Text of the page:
Lili Hinstin Locarno film festival

Source: Locarno film festival

Lili Hinstin

French-born Lili Hinstin was named as the successor to Berlin-bound Carlo Chatrian as the artistic director of Locarno Festival last week.

She was the unanimous choice of Locarno’s Board of Governors from a final shortlist of six candidates – three women and three men, including the Solothurn Film Days’ Seraina Rohrer and Fribourg International Film Festival’s Thierry Jobin.

41-year-old Hinstin set up her own production company Les Films du Saut du Tigre in 2001 to produce films by such directors as Christophe Clavert and Franssou Prenant as well as directing Le Zombie about her grandfather Charles Hinstin.

She was subsequently responsible for film-related activities at the Academy of France in Rome and also served as the Deputy Artistic Director of Cinéma du Réel in Paris before being appointed the Artistic Director of the Entrevues Belfort – Festival International du Film in 2013.

Screen caught up with Hinstin about her plans for the festival.

Screen: Have you been a regular visitor to the Locarno Festival?

Lili Hinstin: Yes, I’d been attending the festival for the past six years since I became the artistic director in Belfort because Locarno was very important for the programming of my festival as it has a very similar editorial line with young and new voices offering daring arthouse cinema.

Were there any particular titles that caught your eye in this year’s edition?

I very much liked Yolande Zauberman’s M which is a very powerful piece of documentary where the director was intuitively always at the right place at the right time. A strong subject addressed in a very complex way.

It’s interesting that you mention a documentary as having particularly impressed you in Locarno this year. Does the fact that you have a background in documentaries mean that there will be a greater concentration on documentary in the future?

That won’t necessarily be the case because documentaries have already been important for Carlo Chatrian and they have their place in the programme.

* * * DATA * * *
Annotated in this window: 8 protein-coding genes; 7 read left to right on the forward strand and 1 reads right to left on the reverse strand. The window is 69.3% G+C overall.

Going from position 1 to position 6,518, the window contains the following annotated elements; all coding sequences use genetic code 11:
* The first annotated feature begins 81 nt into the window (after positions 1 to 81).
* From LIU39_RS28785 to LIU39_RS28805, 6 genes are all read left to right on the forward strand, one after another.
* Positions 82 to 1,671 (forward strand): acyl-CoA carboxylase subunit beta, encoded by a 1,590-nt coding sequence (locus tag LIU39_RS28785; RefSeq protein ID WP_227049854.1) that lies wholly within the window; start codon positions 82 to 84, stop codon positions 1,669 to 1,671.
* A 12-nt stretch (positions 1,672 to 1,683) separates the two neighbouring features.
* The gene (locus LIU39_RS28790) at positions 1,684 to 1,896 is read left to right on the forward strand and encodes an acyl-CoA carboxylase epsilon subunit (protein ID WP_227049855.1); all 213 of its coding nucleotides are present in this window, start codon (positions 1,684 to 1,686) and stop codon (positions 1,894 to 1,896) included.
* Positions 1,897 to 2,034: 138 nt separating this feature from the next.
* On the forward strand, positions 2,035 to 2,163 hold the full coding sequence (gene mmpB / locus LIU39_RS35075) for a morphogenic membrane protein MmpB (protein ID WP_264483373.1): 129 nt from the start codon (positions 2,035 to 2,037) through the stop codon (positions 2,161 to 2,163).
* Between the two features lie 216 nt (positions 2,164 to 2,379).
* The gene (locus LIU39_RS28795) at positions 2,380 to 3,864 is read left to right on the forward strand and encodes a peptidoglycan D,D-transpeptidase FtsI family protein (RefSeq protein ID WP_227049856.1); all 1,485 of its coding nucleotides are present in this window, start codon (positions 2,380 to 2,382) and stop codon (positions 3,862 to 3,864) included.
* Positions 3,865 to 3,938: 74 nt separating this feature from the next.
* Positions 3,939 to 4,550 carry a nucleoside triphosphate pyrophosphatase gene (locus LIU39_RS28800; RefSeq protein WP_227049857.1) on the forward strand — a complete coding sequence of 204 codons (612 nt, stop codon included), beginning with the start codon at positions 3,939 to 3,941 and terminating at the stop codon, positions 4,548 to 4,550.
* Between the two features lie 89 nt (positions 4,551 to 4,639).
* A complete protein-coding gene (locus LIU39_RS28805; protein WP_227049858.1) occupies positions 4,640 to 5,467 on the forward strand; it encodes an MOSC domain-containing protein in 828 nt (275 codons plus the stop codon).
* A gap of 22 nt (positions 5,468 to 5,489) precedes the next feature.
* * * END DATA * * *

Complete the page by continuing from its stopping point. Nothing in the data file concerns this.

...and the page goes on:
You presented a number of virtual reality productions at your festival in Belfort last year and also organised a conference on what the future will hold for virtual reality. Would you want to open up Locarno to these new technologies as well as to new forms of distribution such as the streaming services?

Yes, exactly, I want the Locarno Festival to be open to every kind of innovation and VR would be included in this. At the same time, I wouldn’t be thinking of say creating a competition section for VR films like Venice did because I think we are still just at the beginning of young artists adopting this new technological format.

And if Netflix, Amazon or any other video on demand platform is developing and producing interesting work, we need to be able to see it and show it since Locarno is a festival which aims to follow every new kind of production.

Asian cinema is very much at home at the Locarno Festival as shown by the winners of the Golden Leopards at the last two editions. You have said that you would like to turn more attention to African cinema…

Yes, that’s something I would like to develop. I know that this isn’t easy, but I have seen that the Berlinale has developed many links with the African continent, so I think it’s possible. I have already started working on this in Belfort and have built up some links and relationships with various countries, in particular with Algeria, but also with Burkina Faso, for example.

Since Locarno is located in Switzerland, you won’t be neglecting the local cinema?

No, of course, we will give particular attention to Swiss cinema, but we will be totally free [in our selection] because, as with all of the previous artistic directors, what we will be aiming for is discover and show the best and most original films wherever they come from.

You start your new position in Locarno officially on December 1…

Yes, but I will be working with the festival team in Locarno before then on preparations [for the 2019 edition] and I am now also going to Toronto [in September]. It’s going to be a busy next few months because I am also still the artistic director for the festival in Belfort, but I am very lucky to have a wonderful team there to support me.

What do you think will be the greatest challenge for you as artistic director in Locarno – standing on the stage of the Piazza Grande open-air venue in front of 8,000 people?

That’s true. I think the first time will be like a real adventure, it will get better with each time and finally be a pleasure to be there to present the films we love and want to support. I think that, first of all, it’s a great opportunity for the films to be shown at this venue, and it’s also just a magical place to see the films.

Read more: Locarno’s top prize goes to Singapore’s ‘A Land Imagined’